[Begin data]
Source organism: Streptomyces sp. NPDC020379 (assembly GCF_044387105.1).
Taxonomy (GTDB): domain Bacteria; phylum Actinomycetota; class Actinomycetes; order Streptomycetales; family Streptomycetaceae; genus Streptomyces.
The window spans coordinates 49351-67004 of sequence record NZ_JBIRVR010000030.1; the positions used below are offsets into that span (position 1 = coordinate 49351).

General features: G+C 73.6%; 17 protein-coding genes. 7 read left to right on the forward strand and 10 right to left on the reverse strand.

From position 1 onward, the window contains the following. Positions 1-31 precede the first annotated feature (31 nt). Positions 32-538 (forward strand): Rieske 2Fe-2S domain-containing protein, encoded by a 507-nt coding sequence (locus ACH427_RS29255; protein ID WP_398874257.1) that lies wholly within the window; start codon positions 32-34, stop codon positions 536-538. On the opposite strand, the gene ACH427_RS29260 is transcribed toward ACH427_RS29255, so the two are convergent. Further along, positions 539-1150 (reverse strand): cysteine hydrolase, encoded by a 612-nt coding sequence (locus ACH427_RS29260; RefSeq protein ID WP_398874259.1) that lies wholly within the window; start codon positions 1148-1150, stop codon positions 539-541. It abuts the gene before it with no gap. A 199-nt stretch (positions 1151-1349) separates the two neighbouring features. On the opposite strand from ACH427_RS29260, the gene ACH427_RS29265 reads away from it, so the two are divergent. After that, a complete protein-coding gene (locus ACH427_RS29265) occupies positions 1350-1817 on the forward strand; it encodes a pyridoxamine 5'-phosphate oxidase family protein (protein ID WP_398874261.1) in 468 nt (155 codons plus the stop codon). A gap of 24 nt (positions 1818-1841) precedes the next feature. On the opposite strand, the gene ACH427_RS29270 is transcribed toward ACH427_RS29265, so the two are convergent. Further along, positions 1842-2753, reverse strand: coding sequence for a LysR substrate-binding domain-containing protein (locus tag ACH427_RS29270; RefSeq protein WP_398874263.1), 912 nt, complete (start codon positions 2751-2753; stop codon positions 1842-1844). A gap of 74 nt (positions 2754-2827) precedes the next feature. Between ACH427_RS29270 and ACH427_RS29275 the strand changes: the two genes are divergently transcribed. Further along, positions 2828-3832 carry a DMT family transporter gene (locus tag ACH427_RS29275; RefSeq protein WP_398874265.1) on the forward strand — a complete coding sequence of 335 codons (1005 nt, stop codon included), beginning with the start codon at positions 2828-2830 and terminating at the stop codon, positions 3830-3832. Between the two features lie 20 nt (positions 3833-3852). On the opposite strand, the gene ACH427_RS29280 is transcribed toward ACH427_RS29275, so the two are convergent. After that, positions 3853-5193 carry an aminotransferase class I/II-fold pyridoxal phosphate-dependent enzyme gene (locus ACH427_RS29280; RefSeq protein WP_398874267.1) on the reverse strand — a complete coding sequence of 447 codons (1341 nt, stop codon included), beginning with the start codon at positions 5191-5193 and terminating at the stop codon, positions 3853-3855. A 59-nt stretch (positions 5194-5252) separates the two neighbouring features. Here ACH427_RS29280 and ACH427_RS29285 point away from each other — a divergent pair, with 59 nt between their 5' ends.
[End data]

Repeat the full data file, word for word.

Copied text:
Source organism: Streptomyces sp. NPDC020379 (assembly GCF_044387105.1).
Taxonomy (GTDB): domain Bacteria; phylum Actinomycetota; class Actinomycetes; order Streptomycetales; family Streptomycetaceae; genus Streptomyces.
The window spans coordinates 49351-67004 of sequence record NZ_JBIRVR010000030.1; the positions used below are offsets into that span (position 1 = coordinate 49351).

General features: G+C 73.6%; 17 protein-coding genes. 7 read left to right on the forward strand and 10 right to left on the reverse strand.

From position 1 onward, the window contains the following. Positions 1-31 precede the first annotated feature (31 nt). Positions 32-538 (forward strand): Rieske 2Fe-2S domain-containing protein, encoded by a 507-nt coding sequence (locus ACH427_RS29255; protein ID WP_398874257.1) that lies wholly within the window; start codon positions 32-34, stop codon positions 536-538. On the opposite strand, the gene ACH427_RS29260 is transcribed toward ACH427_RS29255, so the two are convergent. Further along, positions 539-1150 (reverse strand): cysteine hydrolase, encoded by a 612-nt coding sequence (locus ACH427_RS29260; RefSeq protein ID WP_398874259.1) that lies wholly within the window; start codon positions 1148-1150, stop codon positions 539-541. It abuts the gene before it with no gap. A 199-nt stretch (positions 1151-1349) separates the two neighbouring features. On the opposite strand from ACH427_RS29260, the gene ACH427_RS29265 reads away from it, so the two are divergent. After that, a complete protein-coding gene (locus ACH427_RS29265) occupies positions 1350-1817 on the forward strand; it encodes a pyridoxamine 5'-phosphate oxidase family protein (protein ID WP_398874261.1) in 468 nt (155 codons plus the stop codon). A gap of 24 nt (positions 1818-1841) precedes the next feature. On the opposite strand, the gene ACH427_RS29270 is transcribed toward ACH427_RS29265, so the two are convergent. Further along, positions 1842-2753, reverse strand: coding sequence for a LysR substrate-binding domain-containing protein (locus tag ACH427_RS29270; RefSeq protein WP_398874263.1), 912 nt, complete (start codon positions 2751-2753; stop codon positions 1842-1844). A gap of 74 nt (positions 2754-2827) precedes the next feature. Between ACH427_RS29270 and ACH427_RS29275 the strand changes: the two genes are divergently transcribed. Further along, positions 2828-3832 carry a DMT family transporter gene (locus tag ACH427_RS29275; RefSeq protein WP_398874265.1) on the forward strand — a complete coding sequence of 335 codons (1005 nt, stop codon included), beginning with the start codon at positions 2828-2830 and terminating at the stop codon, positions 3830-3832. Between the two features lie 20 nt (positions 3833-3852). On the opposite strand, the gene ACH427_RS29280 is transcribed toward ACH427_RS29275, so the two are convergent. After that, positions 3853-5193 carry an aminotransferase class I/II-fold pyridoxal phosphate-dependent enzyme gene (locus ACH427_RS29280; RefSeq protein WP_398874267.1) on the reverse strand — a complete coding sequence of 447 codons (1341 nt, stop codon included), beginning with the start codon at positions 5191-5193 and terminating at the stop codon, positions 3853-3855. A 59-nt stretch (positions 5194-5252) separates the two neighbouring features. Here ACH427_RS29280 and ACH427_RS29285 point away from each other — a divergent pair, with 59 nt between their 5' ends.